Sunday, November 29, 2020

Climate Change network

Tracy Sony, Coordinator of the Botswana Network for Climate Change has expressed satisfaction on the outcome of the walk her organisation organised the past weekend.

The walk started at Riverwalk mall Post Office, ending in front of the President’s Hotel at the Gaborone main mall. There the Network interacted with members of the society on issues related to global warming and climate change.

“We have sent invites to different government departments and Non-Governmental Organisations to participate in this important event. But just as you have seen, the turn-up was low. This is however the beginning, and having more than ten participants is a good start; more so that most of the participants are youth who are still energetic and capable of bringing more participants in the future,” said Sony.

In an interview alongside the interaction session, Sony said her NGO comprised various organisations involved mostly in environmental conservation and global warming related issues. They have partnered with tertiary institutions like the University of Botswana and the Botswana College of Agriculture for what she termed, ‘kick-start climate change campaign’.

With the research that the institutions direct, the network is able to work with government departments in compiling information that would ultimately help in formulating climate change policy.

“We are doing some interviews with different stakeholders in this climate change subject. We are compiling a booklet ‘Green pathway for Botswana’, which is about helping Batswana understand the climate change situation in the country. The booklet highlights incepts on what can be done to tackle climate change based on daily activities of people,” she said. She added that looking at Botswana’s situation on Climate Change the country’s populace knowledge of the subject is not bad.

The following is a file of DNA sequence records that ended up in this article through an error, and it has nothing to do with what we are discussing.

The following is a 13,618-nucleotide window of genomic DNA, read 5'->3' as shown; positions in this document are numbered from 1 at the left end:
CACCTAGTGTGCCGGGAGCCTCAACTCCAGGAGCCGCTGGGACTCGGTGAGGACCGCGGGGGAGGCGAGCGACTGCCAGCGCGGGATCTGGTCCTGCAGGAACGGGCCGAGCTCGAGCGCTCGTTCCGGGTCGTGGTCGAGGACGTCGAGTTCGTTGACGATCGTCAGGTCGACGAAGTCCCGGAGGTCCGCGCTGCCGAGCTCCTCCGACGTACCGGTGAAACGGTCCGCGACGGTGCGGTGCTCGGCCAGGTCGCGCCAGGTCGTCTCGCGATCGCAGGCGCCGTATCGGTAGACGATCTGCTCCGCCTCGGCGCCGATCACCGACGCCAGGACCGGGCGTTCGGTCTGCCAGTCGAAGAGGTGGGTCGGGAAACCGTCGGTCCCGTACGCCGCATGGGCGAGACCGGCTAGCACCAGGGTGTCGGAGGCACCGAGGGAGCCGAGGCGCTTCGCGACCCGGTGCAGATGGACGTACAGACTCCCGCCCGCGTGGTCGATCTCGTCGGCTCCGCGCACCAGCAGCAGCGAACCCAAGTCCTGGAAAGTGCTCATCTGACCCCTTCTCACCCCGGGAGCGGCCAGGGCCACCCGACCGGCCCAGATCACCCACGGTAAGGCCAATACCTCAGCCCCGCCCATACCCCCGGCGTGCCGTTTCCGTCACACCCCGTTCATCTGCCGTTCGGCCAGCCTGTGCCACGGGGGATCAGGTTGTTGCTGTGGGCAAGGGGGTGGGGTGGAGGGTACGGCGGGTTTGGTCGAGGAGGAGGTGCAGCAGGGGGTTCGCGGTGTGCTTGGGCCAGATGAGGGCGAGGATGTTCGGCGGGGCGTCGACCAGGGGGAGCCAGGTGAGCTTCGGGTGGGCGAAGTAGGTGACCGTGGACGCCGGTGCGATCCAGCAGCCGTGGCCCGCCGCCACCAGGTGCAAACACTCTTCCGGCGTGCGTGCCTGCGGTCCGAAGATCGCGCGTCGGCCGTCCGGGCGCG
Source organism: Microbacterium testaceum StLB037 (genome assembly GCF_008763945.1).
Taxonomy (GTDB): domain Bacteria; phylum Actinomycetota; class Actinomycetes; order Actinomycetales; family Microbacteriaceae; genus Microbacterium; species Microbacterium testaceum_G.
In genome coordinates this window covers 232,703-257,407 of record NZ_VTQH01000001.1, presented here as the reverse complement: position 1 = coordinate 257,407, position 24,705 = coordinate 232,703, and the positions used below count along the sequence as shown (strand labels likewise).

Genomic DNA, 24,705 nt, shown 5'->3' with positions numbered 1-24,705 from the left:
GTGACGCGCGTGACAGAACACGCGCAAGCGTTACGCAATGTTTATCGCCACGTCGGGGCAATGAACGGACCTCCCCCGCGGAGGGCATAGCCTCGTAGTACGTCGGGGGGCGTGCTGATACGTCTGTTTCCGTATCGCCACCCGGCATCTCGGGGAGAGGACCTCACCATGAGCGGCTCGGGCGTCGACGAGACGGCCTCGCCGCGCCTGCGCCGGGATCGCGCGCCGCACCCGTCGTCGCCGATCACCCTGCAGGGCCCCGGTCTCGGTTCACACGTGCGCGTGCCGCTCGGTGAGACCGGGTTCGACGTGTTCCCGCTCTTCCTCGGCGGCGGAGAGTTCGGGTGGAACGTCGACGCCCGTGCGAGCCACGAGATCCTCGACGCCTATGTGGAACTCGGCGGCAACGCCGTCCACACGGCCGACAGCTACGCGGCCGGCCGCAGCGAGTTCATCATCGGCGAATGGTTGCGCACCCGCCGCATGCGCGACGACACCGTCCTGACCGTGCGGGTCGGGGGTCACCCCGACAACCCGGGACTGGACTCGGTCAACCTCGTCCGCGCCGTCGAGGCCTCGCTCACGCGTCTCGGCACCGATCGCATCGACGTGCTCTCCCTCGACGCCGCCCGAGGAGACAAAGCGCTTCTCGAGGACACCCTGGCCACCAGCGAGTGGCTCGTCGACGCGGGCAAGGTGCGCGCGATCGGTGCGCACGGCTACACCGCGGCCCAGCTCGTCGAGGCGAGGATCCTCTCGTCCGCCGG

That is why she and her organisation are interested in keeping people abreast of the findings of researches from grass root level. Her organisation is equally willing to engage indigenous communities. This is where they have partnered with the college of Agriculture on ‘smart agriculture’, which they are embarking on in Gantsi.

In as much as they made it known to the society on that day during the walk that: “We, the inhabitants of planet-the powerless, the rich and the poor, the haves and the have-nots’, the young and the old- have no other planet and should work together to preserve it”, the network’s objectives include empowering and strengthening community participation in climate change agenda and mitigation activities in the country.

Sony points out the fact that China is the largest greenhouse gas polluter in the world while Africa remains one of the most vulnerable continents to the impacts of climate change.

“The continued burning of fossil fuels will inevitably lead to further climate warming; changing temperatures and precipitation regimes will likely cause local extinctions of crop wild relatives as suitable ecosystems will decrease or disappear. Wetlands will be negatively affected where there is decreasing water volume, higher temperatures and higher intensity rainfall,” Sony said.

Furthermore, she elucidated, climate change results in reduced food production globally, leading to higher food prices and making food less affordable for poor people. So promoting environmental education through public awareness programs helps in creating an environment friendly and conscious nation.

She gave a challenging example which she said research has proven to be a fact. She said; “By 2050, three per cent of Africa’s land will no longer be able to grow maize and will transition from mixed crop and livestock systems to livestock-only farming systems.”

She highlighted that climate change may affect food systems in several ways, but the community needs to adapt.

“Use species with greater drought tolerance; livestock are more resistant to climate change than are crops because they are mobile and can travel to fine feed. Soil management has the potential to increase crop yields when using organic fertilisers. A clean future deserves the cleanest form of energy,” she concluded.

From bathing, to jogging, to reading, then driving, to socialising…every lifestyle should cater for climate change. Adoption of renewable energy sources equals zero net emissions.

RELATED STORIES

Read this week's paper

Sunday Standard November 29 – 5 December

Digital copy of Sunday Standard issue of November 29 - 5 December, 2020.